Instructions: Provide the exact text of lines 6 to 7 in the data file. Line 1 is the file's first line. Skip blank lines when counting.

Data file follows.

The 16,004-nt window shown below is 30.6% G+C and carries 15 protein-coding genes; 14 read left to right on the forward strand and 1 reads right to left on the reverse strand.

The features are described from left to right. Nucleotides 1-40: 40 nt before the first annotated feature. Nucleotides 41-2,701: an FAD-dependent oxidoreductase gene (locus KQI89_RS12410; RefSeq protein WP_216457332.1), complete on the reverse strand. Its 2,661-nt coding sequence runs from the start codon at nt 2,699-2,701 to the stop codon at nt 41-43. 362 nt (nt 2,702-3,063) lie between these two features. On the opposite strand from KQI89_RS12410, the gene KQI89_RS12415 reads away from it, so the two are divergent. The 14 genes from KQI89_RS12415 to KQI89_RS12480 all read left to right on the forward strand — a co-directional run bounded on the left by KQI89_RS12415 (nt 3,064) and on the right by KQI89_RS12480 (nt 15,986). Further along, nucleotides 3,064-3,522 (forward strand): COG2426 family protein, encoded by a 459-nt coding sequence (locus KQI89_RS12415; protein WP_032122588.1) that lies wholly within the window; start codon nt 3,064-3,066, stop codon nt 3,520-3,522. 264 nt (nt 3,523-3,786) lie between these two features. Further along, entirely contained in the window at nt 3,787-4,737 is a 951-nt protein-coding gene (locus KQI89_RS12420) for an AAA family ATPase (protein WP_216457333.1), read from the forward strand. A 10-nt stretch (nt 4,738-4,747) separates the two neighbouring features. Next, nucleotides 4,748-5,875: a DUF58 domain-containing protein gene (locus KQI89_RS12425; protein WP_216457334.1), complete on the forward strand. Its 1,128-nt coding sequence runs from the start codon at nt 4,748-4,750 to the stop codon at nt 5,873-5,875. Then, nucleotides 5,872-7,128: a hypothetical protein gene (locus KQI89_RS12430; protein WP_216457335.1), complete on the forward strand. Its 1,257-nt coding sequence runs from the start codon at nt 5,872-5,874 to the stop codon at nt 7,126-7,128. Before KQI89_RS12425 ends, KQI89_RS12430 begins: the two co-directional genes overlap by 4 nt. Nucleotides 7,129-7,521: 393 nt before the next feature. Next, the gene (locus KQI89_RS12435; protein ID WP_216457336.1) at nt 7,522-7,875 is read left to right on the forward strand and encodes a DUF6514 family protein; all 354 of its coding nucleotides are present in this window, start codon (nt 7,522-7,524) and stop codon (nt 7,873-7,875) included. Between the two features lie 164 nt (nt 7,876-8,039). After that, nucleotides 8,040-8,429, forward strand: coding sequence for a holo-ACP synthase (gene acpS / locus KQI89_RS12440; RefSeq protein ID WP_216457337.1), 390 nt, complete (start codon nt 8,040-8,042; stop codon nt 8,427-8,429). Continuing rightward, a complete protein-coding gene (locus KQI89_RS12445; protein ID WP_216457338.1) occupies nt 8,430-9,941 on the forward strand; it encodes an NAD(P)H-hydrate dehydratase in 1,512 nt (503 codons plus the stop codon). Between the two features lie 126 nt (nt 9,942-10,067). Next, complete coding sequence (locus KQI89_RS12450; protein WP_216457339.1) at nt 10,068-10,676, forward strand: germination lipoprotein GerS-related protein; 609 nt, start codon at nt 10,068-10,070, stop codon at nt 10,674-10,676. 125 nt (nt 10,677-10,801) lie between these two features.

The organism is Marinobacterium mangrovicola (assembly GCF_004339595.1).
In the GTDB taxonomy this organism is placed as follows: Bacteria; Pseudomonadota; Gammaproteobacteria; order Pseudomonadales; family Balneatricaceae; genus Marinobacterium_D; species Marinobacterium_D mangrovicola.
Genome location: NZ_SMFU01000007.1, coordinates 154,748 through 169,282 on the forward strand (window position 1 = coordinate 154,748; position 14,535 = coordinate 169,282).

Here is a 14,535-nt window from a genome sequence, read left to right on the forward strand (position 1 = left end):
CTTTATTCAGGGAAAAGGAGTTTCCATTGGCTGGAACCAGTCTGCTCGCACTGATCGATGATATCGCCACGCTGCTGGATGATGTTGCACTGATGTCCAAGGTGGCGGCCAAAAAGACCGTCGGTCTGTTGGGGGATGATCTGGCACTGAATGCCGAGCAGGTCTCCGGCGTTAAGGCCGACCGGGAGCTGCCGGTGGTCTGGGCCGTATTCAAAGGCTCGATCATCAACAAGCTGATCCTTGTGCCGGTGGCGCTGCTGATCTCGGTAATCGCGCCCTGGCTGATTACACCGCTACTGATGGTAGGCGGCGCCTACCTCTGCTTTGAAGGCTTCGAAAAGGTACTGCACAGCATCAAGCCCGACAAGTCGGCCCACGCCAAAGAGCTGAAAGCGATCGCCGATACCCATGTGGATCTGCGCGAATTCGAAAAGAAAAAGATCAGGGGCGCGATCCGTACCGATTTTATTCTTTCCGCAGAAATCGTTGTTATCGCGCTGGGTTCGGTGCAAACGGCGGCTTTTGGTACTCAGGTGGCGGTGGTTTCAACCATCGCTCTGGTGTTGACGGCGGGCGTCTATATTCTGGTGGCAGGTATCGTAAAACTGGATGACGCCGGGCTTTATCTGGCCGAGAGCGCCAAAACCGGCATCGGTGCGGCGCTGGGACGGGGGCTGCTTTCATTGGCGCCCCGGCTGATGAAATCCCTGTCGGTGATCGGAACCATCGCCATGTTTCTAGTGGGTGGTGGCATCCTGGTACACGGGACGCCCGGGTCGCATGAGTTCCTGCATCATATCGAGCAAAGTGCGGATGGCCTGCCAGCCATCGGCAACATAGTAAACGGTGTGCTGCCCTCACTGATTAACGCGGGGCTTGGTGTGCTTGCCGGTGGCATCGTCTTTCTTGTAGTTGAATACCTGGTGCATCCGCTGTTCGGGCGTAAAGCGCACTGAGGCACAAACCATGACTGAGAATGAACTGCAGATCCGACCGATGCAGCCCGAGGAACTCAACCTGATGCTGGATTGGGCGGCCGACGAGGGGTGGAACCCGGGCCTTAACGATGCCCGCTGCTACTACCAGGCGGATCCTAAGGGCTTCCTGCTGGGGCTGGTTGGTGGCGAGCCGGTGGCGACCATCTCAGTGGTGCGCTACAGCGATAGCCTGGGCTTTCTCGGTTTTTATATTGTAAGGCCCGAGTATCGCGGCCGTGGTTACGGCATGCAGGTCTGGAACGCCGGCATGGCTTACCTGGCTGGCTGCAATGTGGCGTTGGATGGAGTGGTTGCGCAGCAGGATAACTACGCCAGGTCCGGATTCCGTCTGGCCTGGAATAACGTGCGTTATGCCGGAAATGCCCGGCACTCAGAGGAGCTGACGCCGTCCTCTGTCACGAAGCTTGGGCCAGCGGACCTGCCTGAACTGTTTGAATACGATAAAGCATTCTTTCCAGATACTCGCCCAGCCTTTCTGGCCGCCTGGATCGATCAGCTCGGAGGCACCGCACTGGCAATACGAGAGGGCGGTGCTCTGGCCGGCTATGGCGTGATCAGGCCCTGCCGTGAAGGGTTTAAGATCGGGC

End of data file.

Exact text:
Here is a 14,535-nt window from a genome sequence, read left to right on the forward strand (position 1 = left end):
CTTTATTCAGGGAAAAGGAGTTTCCATTGGCTGGAACCAGTCTGCTCGCACTGATCGATGATATCGCCACGCTGCTGGATGATGTTGCACTGATGTCCAAGGTGGCGGCCAAAAAGACCGTCGGTCTGTTGGGGGATGATCTGGCACTGAATGCCGAGCAGGTCTCCGGCGTTAAGGCCGACCGGGAGCTGCCGGTGGTCTGGGCCGTATTCAAAGGCTCGATCATCAACAAGCTGATCCTTGTGCCGGTGGCGCTGCTGATCTCGGTAATCGCGCCCTGGCTGATTACACCGCTACTGATGGTAGGCGGCGCCTACCTCTGCTTTGAAGGCTTCGAAAAGGTACTGCACAGCATCAAGCCCGACAAGTCGGCCCACGCCAAAGAGCTGAAAGCGATCGCCGATACCCATGTGGATCTGCGCGAATTCGAAAAGAAAAAGATCAGGGGCGCGATCCGTACCGATTTTATTCTTTCCGCAGAAATCGTTGTTATCGCGCTGGGTTCGGTGCAAACGGCGGCTTTTGGTACTCAGGTGGCGGTGGTTTCAACCATCGCTCTGGTGTTGACGGCGGGCGTCTATATTCTGGTGGCAGGTATCGTAAAACTGGATGACGCCGGGCTTTATCTGGCCGAGAGCGCCAAAACCGGCATCGGTGCGGCGCTGGGACGGGGGCTGCTTTCATTGGCGCCCCGGCTGATGAAATCCCTGTCGGTGATCGGAACCATCGCCATGTTTCTAGTGGGTGGTGGCATCCTGGTACACGGGACGCCCGGGTCGCATGAGTTCCTGCATCATATCGAGCAAAGTGCGGATGGCCTGCCAGCCATCGGCAACATAGTAAACGGTGTGCTGCCCTCACTGATTAACGCGGGGCTTGGTGTGCTTGCCGGTGGCATCGTCTTTCTTGTAGTTGAATACCTGGTGCATCCGCTGTTCGGGCGTAAAGCGCACTGAGGCACAAACCATGACTGAGAATGAACTGCAGATCCGACCGATGCAGCCCGAGGAACTCAACCTGATGCTGGATTGGGCGGCCGACGAGGGGTGGAACCCGGGCCTTAACGATGCCCGCTGCTACTACCAGGCGGATCCTAAGGGCTTCCTGCTGGGGCTGGTTGGTGGCGAGCCGGTGGCGACCATCTCAGTGGTGCGCTACAGCGATAGCCTGGGCTTTCTCGGTTTTTATATTGTAAGGCCCGAGTATCGCGGCCGTGGTTACGGCATGCAGGTCTGGAACGCCGGCATGGCTTACCTGGCTGGCTGCAATGTGGCGTTGGATGGAGTGGTTGCGCAGCAGGATAACTACGCCAGGTCCGGATTCCGTCTGGCCTGGAATAACGTGCGTTATGCCGGAAATGCCCGGCACTCAGAGGAGCTGACGCCGTCCTCTGTCACGAAGCTTGGGCCAGCGGACCTGCCTGAACTGTTTGAATACGATAAAGCATTCTTTCCAGATACTCGCCCAGCCTTTCTGGCCGCCTGGATCGATCAGCTCGGAGGCACCGCACTGGCAATACGAGAGGGCGGTGCTCTGGCCGGCTATGGCGTGATCAGGCCCTGCCGTGAAGGGTTTAAGATCGGGC